Bringing in new rules to deal with forestry slash “had to be done”, says Federated Farmers national board member Toby Williams.
From November 2, slash longer than two metres, and with a large-end diameter of more than 10cm, must be removed after harvesting from erosion-prone land unless it’s unsafe to do so. That’s a minimum standard; councils can apply more stringent requirements if they choose.
Where foresters are unable to meet these standards, they will need to obtain resource consent, meaning councils consider the risks and impacts on a site-by-site basis.
Environmental damage from poor harvesting practices had to be addressed, Williams says.
“There’s no way we could carry on down the route we’ve been on. Huge damage has been caused on the East Coast, and in Hawke’s Bay and other districts, when avalanches of slash block rivers, smash infrastructure, and cover farm pasture,” he says.
“In Tairāwhiti we’ve tried the voluntary methods for the last five years. While things have improved, they haven’t improved sufficiently to really make the changes needed for when these devastating weather events come through.”
Williams is Federated Farmers’ meat and wool chair but, like many farmers in that sector, he also diversifies his income by planting trees. His Gisborne farm has about 100 hectares in forestry, “and we’re actually looking at putting more in”.
Sheep and beef farmers know what it’s like when regulations come in hard and fast, “so look, I think there’s a large amount of sympathy out there over this”, he says.
“We know it’s tough on those who will need to step up very quickly, but they’ve had opportunities. In 2018, when we had the flooding in Tologa Bay, that delivered a small-scale preview of what could happen. That should have been a warning.”
Williams says there are already plenty of forestry operators taking a “design engineered” approach to harvesting, taking out one area then returning a year or two later to do another area – “not clearing a whole catchment at a time”.
The National Environmental Standards (NES) for Commercial Forestry will also give much more say to territorial and regional councils over what trees are planted, and where forests are located and developed – including carbon-only forests.
Federated Farmers endorses this approach for an elected local council, accountable to the community they represent, to make the decisions, he says.
“As with so many land use issues, we need a catchment-by-catchment approach.
“Those local and regional councils understand the land around them, and the feeling for their community, so they’re best placed to be able to do this.”
There’s still a question over how that work should be resourced.
“We can’t keep dumping more and more onto local ratepayers to fund,” Williams says.
Federated Farmers has been pushing for these sorts of measures, and for those planting permanent forestry for carbon credits to be subject to controls put on plantation forestry operators.
Farmers have been incredibly frustrated that more than 200,000 hectares of productive farmland has been converted to pine trees and carbon farming – and it will probably never be farmed on again.
As the pines have moved in, the people have moved out, and the life of small rural communities has gone with them, Williams says.
Federated Farmers generally holds a view that landowners are entitled to make their own decisions about how to use their land but, in this case, rules and regulations have completely distorted the market.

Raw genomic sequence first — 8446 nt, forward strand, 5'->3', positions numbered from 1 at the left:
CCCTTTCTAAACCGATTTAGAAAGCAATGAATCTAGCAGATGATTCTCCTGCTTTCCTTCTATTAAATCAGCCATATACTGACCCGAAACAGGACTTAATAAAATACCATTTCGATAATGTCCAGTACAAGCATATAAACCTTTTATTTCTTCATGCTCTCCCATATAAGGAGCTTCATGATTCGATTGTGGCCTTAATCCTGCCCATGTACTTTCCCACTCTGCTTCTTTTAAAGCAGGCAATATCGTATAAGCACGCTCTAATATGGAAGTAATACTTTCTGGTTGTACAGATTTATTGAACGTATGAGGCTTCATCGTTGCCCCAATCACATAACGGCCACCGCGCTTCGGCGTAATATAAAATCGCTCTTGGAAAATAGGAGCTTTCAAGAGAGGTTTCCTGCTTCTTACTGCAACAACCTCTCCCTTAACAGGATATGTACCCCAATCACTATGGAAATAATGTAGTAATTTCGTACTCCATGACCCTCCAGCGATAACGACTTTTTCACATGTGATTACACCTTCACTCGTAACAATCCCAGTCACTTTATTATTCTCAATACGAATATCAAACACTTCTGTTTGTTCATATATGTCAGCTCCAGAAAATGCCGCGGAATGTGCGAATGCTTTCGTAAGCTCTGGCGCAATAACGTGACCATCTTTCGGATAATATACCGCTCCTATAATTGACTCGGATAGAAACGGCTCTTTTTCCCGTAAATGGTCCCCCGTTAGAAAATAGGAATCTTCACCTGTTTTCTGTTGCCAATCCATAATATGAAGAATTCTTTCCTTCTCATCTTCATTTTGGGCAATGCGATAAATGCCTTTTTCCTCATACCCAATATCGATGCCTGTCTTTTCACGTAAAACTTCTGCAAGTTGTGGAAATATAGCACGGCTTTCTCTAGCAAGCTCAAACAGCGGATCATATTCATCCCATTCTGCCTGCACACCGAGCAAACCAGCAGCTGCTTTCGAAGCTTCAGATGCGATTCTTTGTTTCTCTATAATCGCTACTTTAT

The NES announcement on October 3 came as something of a double whammy for the forestry sector. MPI recently announced a new $30.25 per hectare charge for forests, as well as new fees for 22 other services, such as changing the classification of exotic or indigenous areas.
The rationale is that those who benefit from having forests in the Emissions Trade Scheme (ETS) should pay relevant costs, not the taxpayer.
However, a group that includes the Forest Owners Association and Ngā Pou a Tāne/The National Māori Forestry Association have filed for a judicial review of the new charges, labelling them “excessive, unreasonable and disproportionate”. They claim the charges will add up to at least $14m each year in fees for foresters enrolled in the ETS.
Williams agrees the fees are “quite a sting in the tail” for foresters, and those farmers who diversify into woodlots and forests.
One could argue the people doing the sequestering and benefiting from carbon credits should pay, but equally it could be argued those doing the emitting should meet the scheme administration costs, “or a combination of both,” he says.
Consultation is happening on whether scattered poplars, willows and other vegetation should qualify under the ETS.
“If fees are going to be extended to those too, it makes it a lot less attractive for the landowner.”
Williams believes the slash problem is also an opportunity.
“When we harvest pines, half of the product is being left on the sites. What about biochar, or micro power plants where we chip and burn that product, creating energy in these small rural townships?
Perhaps that energy could be used to produce hydrogen, to power the trucks and other equipment needed to collect and transport slash, he says.
“We need to get on with those conversations and investigations quickly.
“We don’t want to see people losing their jobs over these new rules. Regulations should be about correcting behaviours that haven’t been addressed voluntarily, not closing stuff down.
“Timber is still a very important part of our national economy and GDP.”
Federated Farmers, New Zealand’s leading independent rural advocacy organisation, has established a news and insights partnership with AgriHQ, the country’s leading rural publisher, to give the farmers of New Zealand a more informed, united and stronger voice. Feds news and commentary appears each week in its own section of the Farmers Weekly print edition and online.